JRO Griffiths Limited v The Commissioners for Her Majesty’s Revenue and Customs  UKFTT 257 (TC) resulted in the taxpayer winning their appeal in whether or not a warehouse used to store potatoes for a crisp manufacturer is plant. The taxpayer won on 2 counts, as a silo and as a cold store.
There are similarities to a previous case, May & Amor v RCC  UKFTT 32 (TC), where the taxpayer won the case for a grain store acting as a silo. This demonstrates that HMRC is prepared to contest a claim for plant for a similar asset. With the introduction of the “super allowance” at 130%, we would expect more taxpayers to consider claiming assets described as buildings and structures to be claimed as plant. Careful consideration of the facts, interpretating case law with fully backup arguments will be necessary with a greater potential for disputes with HMRC. In this case the value in dispute was £319,483, modest when compared to other cases such as SSE Generation v HMRC for £260million.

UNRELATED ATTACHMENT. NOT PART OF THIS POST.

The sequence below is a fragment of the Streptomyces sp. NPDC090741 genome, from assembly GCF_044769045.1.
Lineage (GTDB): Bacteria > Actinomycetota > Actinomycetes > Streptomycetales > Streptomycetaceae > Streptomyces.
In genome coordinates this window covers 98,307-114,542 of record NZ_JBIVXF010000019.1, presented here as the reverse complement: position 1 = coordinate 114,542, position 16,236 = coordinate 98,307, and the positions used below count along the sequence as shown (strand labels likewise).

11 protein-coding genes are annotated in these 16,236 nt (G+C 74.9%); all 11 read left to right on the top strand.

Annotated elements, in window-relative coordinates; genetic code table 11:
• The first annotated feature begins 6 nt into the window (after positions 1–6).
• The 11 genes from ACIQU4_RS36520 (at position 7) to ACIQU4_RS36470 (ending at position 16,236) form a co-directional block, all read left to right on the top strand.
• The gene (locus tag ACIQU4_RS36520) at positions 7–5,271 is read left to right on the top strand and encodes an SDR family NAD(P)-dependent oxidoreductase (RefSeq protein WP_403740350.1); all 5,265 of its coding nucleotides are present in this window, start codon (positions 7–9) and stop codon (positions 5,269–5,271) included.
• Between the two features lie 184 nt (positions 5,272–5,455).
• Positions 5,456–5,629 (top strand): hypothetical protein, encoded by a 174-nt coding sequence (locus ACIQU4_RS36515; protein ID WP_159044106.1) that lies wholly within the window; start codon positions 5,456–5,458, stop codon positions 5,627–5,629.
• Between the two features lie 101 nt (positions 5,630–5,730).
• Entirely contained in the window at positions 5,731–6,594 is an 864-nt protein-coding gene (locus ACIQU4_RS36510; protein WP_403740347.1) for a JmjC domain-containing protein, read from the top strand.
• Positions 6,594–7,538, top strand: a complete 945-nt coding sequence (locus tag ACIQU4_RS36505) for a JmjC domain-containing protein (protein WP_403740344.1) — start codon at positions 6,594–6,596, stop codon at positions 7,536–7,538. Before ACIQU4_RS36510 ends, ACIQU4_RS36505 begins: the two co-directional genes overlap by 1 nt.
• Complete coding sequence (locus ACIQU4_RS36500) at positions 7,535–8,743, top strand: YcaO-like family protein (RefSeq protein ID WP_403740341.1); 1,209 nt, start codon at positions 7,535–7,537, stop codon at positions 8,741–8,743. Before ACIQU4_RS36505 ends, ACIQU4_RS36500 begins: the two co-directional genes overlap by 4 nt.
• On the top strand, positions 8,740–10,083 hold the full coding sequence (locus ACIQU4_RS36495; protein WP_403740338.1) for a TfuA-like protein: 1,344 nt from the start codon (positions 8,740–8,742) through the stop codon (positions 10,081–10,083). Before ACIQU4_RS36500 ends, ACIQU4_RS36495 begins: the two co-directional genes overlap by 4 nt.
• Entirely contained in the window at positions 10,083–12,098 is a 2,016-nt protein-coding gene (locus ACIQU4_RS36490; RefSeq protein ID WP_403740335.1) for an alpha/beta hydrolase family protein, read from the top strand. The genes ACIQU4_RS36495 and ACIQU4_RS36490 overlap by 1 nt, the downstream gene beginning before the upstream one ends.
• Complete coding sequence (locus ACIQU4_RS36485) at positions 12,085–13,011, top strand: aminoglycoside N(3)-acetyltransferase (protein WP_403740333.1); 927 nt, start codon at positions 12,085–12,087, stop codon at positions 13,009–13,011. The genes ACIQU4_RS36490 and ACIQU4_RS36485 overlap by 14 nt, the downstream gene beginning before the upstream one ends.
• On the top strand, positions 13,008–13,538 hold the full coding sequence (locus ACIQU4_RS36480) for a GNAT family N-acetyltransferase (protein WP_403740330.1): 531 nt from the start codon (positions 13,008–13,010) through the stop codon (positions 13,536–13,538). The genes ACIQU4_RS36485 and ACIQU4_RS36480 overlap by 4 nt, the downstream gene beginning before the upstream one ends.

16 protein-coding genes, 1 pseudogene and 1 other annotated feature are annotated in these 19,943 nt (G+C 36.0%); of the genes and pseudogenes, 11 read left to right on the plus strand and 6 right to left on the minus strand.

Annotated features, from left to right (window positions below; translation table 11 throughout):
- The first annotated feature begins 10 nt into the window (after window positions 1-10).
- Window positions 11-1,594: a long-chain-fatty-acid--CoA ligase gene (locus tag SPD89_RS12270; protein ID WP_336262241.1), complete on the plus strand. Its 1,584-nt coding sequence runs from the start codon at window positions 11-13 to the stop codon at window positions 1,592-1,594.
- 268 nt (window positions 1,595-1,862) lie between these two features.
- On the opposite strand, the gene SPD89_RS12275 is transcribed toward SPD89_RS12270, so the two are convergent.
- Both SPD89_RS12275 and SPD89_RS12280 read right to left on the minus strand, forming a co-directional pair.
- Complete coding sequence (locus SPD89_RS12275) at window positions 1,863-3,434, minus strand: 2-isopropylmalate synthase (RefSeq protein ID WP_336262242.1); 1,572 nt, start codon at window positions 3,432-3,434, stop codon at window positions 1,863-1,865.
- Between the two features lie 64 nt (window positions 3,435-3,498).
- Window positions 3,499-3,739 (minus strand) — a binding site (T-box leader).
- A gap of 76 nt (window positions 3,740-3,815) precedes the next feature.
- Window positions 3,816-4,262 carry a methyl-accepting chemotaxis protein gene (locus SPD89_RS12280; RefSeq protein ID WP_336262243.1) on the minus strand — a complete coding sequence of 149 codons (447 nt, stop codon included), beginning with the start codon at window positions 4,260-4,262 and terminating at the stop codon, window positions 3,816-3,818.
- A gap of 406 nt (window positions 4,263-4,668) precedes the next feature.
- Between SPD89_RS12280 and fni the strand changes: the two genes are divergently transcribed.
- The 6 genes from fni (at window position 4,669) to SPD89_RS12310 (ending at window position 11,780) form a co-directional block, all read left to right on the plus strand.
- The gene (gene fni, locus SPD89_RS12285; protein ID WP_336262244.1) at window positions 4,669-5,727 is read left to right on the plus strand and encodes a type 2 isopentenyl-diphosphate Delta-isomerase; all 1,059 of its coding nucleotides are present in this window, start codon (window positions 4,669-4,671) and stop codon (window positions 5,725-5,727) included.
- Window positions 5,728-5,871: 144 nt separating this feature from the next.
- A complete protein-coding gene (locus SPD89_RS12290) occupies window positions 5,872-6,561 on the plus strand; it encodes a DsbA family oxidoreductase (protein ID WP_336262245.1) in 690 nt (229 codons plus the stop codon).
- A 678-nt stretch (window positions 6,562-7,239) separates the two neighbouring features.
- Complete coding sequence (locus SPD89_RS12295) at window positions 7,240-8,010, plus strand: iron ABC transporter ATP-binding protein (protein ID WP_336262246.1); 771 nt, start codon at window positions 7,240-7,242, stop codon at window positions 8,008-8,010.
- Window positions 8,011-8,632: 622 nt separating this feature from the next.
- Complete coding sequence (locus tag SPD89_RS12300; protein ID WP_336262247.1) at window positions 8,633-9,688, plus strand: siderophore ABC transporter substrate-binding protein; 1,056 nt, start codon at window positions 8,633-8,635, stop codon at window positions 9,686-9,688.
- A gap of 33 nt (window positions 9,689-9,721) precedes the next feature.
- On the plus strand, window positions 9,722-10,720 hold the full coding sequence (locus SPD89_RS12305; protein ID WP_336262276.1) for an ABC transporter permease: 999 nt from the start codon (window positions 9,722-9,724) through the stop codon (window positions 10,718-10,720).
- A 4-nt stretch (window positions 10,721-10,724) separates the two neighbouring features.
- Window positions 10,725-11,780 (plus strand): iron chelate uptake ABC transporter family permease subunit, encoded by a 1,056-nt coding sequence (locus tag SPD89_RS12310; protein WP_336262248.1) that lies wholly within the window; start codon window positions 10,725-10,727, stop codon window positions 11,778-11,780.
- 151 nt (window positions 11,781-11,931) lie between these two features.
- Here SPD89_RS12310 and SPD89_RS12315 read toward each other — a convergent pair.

The case involved the taxpayers specialised activity of growing crisping potatoes, and being able to supply a consistent quality throughout the year. This involves storing the potatoes for long periods of time in a controlled environment, both for temperature and moisture and drying. The design and construction of the store, along with the computerised controls, are very different to a “warehouse”, the floor, walls, plenum plant room, and the size all are key to the function of storing potatoes. The store was 6 times more expensive than a standard building.
The Capital Allowances legislation defines a building and a structure in CAA2001 S21 and S22. However, under CAA2001 s23, “a silo and a cold store” are unaffected by S21 and S22. The case required applying the function, business, and premises tests to determine the outcome based on case law. Further arguments were made by HMRC on the interpretation of “storage”, a “silo” and a “cold Store”, all of which were unsuccessful.